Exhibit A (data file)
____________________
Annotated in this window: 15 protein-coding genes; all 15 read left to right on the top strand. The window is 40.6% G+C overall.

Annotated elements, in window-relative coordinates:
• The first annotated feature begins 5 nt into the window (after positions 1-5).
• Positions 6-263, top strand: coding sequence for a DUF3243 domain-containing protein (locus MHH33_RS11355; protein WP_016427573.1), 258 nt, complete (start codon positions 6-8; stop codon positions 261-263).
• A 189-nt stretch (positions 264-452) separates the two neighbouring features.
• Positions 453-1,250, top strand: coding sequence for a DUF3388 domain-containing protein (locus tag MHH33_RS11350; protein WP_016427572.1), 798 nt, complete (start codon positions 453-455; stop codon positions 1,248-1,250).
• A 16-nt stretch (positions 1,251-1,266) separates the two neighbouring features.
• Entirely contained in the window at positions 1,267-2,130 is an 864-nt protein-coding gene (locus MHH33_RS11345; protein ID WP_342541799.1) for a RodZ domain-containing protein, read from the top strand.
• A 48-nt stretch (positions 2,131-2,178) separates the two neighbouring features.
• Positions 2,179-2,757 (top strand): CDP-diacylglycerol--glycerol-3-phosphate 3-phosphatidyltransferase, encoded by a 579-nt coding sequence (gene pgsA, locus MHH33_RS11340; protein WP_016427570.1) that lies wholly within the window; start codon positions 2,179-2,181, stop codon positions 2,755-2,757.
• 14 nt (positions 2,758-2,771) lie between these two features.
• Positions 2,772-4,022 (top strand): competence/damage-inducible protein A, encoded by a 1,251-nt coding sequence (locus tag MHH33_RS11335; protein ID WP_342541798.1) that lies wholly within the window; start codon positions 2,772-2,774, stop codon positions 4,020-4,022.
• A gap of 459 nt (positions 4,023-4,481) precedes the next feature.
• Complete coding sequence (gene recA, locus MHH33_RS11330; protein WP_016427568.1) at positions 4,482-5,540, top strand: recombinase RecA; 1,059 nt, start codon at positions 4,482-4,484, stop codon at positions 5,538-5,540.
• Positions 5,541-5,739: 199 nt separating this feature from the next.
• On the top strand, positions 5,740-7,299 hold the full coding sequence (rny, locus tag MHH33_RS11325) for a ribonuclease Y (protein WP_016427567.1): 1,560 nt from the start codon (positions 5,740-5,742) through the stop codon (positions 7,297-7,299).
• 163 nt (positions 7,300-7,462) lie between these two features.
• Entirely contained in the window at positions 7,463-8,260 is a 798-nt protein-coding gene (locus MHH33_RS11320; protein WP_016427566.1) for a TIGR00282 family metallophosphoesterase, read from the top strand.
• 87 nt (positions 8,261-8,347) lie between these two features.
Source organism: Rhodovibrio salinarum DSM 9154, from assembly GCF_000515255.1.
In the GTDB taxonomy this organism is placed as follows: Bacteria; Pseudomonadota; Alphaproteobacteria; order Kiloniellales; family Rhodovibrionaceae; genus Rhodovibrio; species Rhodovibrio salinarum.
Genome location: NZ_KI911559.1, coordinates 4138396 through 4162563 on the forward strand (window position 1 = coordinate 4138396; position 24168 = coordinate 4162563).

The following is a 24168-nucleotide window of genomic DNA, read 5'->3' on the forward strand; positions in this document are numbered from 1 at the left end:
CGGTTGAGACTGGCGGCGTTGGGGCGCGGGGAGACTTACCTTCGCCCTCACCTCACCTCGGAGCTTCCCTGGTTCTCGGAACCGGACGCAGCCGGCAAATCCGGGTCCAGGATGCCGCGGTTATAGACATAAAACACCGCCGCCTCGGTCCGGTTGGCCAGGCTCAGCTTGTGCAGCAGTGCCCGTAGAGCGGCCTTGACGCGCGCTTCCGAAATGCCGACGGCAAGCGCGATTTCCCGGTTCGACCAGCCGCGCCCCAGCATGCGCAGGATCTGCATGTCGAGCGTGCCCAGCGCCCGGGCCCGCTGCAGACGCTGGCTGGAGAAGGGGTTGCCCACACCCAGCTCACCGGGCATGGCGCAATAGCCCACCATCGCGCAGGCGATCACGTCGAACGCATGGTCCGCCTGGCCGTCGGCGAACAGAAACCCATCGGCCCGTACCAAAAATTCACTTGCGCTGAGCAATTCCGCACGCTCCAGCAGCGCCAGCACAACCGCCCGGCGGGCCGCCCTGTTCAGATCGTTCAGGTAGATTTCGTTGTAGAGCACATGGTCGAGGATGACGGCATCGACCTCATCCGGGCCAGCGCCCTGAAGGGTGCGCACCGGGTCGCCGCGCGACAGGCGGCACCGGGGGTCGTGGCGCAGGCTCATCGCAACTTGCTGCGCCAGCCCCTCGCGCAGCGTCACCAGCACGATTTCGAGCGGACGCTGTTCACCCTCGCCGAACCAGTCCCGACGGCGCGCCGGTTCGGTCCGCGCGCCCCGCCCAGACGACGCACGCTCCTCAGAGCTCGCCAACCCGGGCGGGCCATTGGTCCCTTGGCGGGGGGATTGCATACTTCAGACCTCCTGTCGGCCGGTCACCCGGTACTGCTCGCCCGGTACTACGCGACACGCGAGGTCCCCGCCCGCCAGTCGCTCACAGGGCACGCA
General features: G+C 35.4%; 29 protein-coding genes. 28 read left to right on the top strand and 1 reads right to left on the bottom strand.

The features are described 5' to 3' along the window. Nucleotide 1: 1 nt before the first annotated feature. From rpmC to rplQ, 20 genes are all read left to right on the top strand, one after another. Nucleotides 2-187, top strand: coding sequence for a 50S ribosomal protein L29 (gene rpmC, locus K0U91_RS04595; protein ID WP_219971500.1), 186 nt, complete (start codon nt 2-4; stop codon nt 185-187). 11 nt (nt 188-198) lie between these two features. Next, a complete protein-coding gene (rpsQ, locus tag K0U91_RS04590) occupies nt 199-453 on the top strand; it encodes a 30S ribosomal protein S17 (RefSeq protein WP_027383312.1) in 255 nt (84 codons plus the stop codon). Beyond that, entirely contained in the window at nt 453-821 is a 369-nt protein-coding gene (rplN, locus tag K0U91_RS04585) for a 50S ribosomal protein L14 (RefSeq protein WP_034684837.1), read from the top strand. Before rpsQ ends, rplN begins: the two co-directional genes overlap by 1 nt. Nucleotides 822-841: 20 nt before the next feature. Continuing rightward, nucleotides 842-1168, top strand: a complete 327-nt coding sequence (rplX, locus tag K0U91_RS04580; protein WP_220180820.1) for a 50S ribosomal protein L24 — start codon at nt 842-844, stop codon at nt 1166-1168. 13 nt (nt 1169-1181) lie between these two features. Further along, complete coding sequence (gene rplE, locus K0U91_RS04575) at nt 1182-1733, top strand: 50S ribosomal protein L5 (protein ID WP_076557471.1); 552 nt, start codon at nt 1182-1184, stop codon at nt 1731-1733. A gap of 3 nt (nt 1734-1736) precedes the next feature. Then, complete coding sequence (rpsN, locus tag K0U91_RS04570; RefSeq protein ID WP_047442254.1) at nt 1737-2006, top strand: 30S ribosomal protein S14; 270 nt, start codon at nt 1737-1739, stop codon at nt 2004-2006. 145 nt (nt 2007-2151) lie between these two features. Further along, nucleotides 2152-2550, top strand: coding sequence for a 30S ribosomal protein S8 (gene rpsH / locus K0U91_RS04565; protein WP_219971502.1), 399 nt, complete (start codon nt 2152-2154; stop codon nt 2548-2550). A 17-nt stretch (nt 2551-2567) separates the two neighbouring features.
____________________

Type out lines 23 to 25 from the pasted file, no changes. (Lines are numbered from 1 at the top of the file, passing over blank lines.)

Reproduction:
The following is a 24168-nucleotide window of genomic DNA, read 5'->3' on the forward strand; positions in this document are numbered from 1 at the left end:
CGGTTGAGACTGGCGGCGTTGGGGCGCGGGGAGACTTACCTTCGCCCTCACCTCACCTCGGAGCTTCCCTGGTTCTCGGAACCGGACGCAGCCGGCAAATCCGGGTCCAGGATGCCGCGGTTATAGACATAAAACACCGCCGCCTCGGTCCGGTTGGCCAGGCTCAGCTTGTGCAGCAGTGCCCGTAGAGCGGCCTTGACGCGCGCTTCCGAAATGCCGACGGCAAGCGCGATTTCCCGGTTCGACCAGCCGCGCCCCAGCATGCGCAGGATCTGCATGTCGAGCGTGCCCAGCGCCCGGGCCCGCTGCAGACGCTGGCTGGAGAAGGGGTTGCCCACACCCAGCTCACCGGGCATGGCGCAATAGCCCACCATCGCGCAGGCGATCACGTCGAACGCATGGTCCGCCTGGCCGTCGGCGAACAGAAACCCATCGGCCCGTACCAAAAATTCACTTGCGCTGAGCAATTCCGCACGCTCCAGCAGCGCCAGCACAACCGCCCGGCGGGCCGCCCTGTTCAGATCGTTCAGGTAGATTTCGTTGTAGAGCACATGGTCGAGGATGACGGCATCGACCTCATCCGGGCCAGCGCCCTGAAGGGTGCGCACCGGGTCGCCGCGCGACAGGCGGCACCGGGGGTCGTGGCGCAGGCTCATCGCAACTTGCTGCGCCAGCCCCTCGCGCAGCGTCACCAGCACGATTTCGAGCGGACGCTGTTCACCCTCGCCGAACCAGTCCCGACGGCGCGCCGGTTCGGTCCGCGCGCCCCGCCCAGACGACGCACGCTCCTCAGAGCTCGCCAACCCGGGCGGGCCATTGGTCCCTTGGCGGGGGGATTGCATACTTCAGACCTCCTGTCGGCCGGTCACCCGGTACTGCTCGCCCGGTACTACGCGACACGCGAGGTCCCCGCCCGCCAGTCGCTCACAGGGCACGCA
General features: G+C 35.4%; 29 protein-coding genes. 28 read left to right on the top strand and 1 reads right to left on the bottom strand.